As the economic globalization trend continues, there are many advantages to international diversification, but these decisions are not without risk. There are a variety of issues that could make a business decide not to diversify. For example, if a company fails to have an appropriate organizational structure, or does not have the talent or expertise in the external marketplace, then it is not ready to move out globally. There are many factors, including language, culture, and laws that require knowledgeable leaders in order to navigate the waters of a foreign market. Without this capability, companies trying to enter new markets may have some unpleasant and damaging learning experiences. In addition, currency can pose a variety of problems, from variable exchange rates, which can eat up profits, to cost calculations, payment methods, and accounting practices. Finally, there are additional concerns, like political risks within the country, potential of labor exploitation, and environmental issues due to lax regulations, which companies need to understand before moving abroad.
It is certainly tempting – and arguably necessary in some industries – to locate facilities where business regulations are more lax. The lack of regulation allows for wages to be lower, safety to be more lax, environmental impacts to be greater, and has certainly led to gross abuses in labor practices. Companies choose to do this for one reason – cost. Especially in electronics manufacturing situations, it is much cheaper to produce a product in an area with less safety and regulations. There are entire cities that have been built in countries like China, where regulations are very lax compared to the U.S. However, these decisions are not without risk. Especially when malpractices become public, they can have a negative impact on the perception and bottom line of a country. The most notorious example of lax regulations leading to unethical business practices is Apple, which has had a variety of heavily publicized issues among their supply chain manufacturers, including dangerous working conditions, mandatory overtime, exposure to poisonous chemicals, human trafficking, and partnering with armed groups to procure “conflict minerals” which are used to build their cell phones. All of these situations are examples of issues that were allowed to occur due to lax regulations. Because of these internationally published scandals, Apple has had to implement a variety of programs to ensure that human rights violations are not occurring in their supply chain, with the risk of losing the right to selling in the European Union, due to their support of war criminals for conflict minerals.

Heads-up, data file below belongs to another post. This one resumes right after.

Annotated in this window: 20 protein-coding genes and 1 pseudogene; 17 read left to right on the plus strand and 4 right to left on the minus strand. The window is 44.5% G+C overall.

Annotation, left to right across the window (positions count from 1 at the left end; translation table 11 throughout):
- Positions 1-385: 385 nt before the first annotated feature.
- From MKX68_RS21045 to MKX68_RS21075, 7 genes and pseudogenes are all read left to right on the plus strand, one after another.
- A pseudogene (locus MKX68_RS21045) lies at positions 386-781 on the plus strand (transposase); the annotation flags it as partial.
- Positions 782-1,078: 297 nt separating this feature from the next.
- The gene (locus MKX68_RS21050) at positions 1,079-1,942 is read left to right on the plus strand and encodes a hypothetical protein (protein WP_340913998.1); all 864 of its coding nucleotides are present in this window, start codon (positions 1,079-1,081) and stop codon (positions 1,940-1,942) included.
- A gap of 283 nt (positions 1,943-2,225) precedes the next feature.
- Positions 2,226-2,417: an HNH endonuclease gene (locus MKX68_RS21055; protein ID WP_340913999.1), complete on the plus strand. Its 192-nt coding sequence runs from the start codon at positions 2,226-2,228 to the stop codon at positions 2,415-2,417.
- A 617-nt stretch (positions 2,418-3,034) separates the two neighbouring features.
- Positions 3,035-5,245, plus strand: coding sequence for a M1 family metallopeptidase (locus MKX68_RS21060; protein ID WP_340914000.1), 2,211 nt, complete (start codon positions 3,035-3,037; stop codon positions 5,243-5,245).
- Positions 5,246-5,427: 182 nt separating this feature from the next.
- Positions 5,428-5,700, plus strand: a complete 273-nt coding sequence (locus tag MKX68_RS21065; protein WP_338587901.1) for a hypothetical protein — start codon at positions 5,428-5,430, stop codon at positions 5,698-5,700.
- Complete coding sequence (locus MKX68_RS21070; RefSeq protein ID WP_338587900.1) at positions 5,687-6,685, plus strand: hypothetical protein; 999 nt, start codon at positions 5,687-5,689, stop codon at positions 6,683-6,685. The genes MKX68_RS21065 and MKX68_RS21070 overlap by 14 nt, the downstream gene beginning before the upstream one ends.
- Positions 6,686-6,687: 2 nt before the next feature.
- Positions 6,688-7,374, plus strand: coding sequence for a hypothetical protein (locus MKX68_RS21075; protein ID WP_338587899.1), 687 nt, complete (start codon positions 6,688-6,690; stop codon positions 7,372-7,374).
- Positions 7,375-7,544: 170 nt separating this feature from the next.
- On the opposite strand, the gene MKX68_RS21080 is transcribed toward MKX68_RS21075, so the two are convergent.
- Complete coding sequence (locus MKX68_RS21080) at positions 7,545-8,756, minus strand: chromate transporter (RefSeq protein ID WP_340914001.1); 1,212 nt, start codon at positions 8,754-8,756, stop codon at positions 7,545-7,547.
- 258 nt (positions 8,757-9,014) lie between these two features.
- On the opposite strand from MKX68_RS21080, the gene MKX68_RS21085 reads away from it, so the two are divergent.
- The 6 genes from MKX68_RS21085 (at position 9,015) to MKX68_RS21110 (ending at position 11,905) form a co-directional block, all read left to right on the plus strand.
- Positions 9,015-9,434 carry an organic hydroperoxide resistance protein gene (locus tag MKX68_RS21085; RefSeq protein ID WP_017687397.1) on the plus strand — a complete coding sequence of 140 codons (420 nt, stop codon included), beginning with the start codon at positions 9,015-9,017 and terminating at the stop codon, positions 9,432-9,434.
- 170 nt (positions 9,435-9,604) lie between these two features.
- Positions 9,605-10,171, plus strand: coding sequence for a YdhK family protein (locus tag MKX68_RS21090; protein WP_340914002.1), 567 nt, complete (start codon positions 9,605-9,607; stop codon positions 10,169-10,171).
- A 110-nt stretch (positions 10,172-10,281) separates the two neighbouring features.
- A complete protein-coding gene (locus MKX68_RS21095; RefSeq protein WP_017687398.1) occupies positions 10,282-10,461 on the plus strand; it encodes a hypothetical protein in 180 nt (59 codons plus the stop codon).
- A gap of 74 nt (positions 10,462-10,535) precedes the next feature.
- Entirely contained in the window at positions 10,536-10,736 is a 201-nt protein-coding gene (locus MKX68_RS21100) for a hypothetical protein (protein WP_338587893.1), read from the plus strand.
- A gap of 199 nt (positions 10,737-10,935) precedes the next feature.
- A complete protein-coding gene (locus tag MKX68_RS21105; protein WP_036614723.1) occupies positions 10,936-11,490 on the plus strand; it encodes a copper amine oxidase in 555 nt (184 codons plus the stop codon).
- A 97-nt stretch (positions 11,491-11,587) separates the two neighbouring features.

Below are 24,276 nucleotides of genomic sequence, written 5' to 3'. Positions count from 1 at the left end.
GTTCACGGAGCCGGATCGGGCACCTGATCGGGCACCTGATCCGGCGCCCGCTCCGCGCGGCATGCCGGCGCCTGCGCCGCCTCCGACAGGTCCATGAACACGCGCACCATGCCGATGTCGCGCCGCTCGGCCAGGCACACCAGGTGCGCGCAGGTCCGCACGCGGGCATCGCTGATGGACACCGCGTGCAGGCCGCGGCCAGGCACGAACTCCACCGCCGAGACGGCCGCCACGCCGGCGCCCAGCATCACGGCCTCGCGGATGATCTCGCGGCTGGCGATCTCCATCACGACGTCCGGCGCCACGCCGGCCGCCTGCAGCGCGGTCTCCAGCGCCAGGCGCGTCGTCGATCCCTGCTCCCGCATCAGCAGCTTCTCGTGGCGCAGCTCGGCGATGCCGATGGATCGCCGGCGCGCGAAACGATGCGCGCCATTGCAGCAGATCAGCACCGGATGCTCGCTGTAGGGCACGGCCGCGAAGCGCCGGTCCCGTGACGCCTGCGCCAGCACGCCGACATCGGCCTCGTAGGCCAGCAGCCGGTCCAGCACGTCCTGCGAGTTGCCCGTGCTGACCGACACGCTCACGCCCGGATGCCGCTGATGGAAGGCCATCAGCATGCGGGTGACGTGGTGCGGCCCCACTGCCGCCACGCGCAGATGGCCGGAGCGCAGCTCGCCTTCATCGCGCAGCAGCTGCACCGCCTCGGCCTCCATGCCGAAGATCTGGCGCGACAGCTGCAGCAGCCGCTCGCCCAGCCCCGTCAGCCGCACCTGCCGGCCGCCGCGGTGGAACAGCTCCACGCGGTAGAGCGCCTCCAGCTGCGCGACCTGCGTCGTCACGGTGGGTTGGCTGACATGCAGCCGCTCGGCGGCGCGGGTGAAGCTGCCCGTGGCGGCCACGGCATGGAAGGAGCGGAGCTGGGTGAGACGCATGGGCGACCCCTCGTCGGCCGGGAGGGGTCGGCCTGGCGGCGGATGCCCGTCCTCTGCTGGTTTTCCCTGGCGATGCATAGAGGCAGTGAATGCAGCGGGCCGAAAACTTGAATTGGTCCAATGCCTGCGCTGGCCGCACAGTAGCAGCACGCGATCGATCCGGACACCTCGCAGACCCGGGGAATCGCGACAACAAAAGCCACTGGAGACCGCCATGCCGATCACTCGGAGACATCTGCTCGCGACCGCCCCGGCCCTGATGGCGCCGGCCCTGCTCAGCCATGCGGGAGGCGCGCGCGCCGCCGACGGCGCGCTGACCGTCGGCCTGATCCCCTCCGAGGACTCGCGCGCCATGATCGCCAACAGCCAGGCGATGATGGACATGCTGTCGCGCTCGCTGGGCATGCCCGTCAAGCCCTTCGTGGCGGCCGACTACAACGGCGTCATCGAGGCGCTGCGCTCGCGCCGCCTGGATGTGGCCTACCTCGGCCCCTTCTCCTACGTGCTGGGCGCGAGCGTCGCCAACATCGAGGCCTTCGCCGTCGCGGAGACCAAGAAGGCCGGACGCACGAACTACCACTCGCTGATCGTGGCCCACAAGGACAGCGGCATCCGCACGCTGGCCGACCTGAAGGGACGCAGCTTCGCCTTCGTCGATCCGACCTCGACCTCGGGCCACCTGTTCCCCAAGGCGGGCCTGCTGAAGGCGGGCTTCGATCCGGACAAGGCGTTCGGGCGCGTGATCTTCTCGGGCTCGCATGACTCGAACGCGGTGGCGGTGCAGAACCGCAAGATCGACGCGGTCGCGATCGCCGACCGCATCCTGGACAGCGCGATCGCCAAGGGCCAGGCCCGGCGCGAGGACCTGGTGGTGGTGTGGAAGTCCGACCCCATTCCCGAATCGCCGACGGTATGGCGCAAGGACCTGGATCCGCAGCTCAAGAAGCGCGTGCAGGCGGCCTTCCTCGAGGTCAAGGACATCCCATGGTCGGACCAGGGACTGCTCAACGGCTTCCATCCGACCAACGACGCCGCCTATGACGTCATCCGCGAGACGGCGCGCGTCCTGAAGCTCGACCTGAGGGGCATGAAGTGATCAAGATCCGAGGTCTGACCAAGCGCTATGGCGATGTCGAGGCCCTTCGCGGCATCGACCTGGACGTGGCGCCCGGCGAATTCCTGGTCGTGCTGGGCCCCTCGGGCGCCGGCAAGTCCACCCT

Park, S. (2005). How transnational environmental advocacy networks socialize international financial institutions: A case study of the International Finance Corporation. Global Environmental Politics, 5(4), 95-119.
Place an Order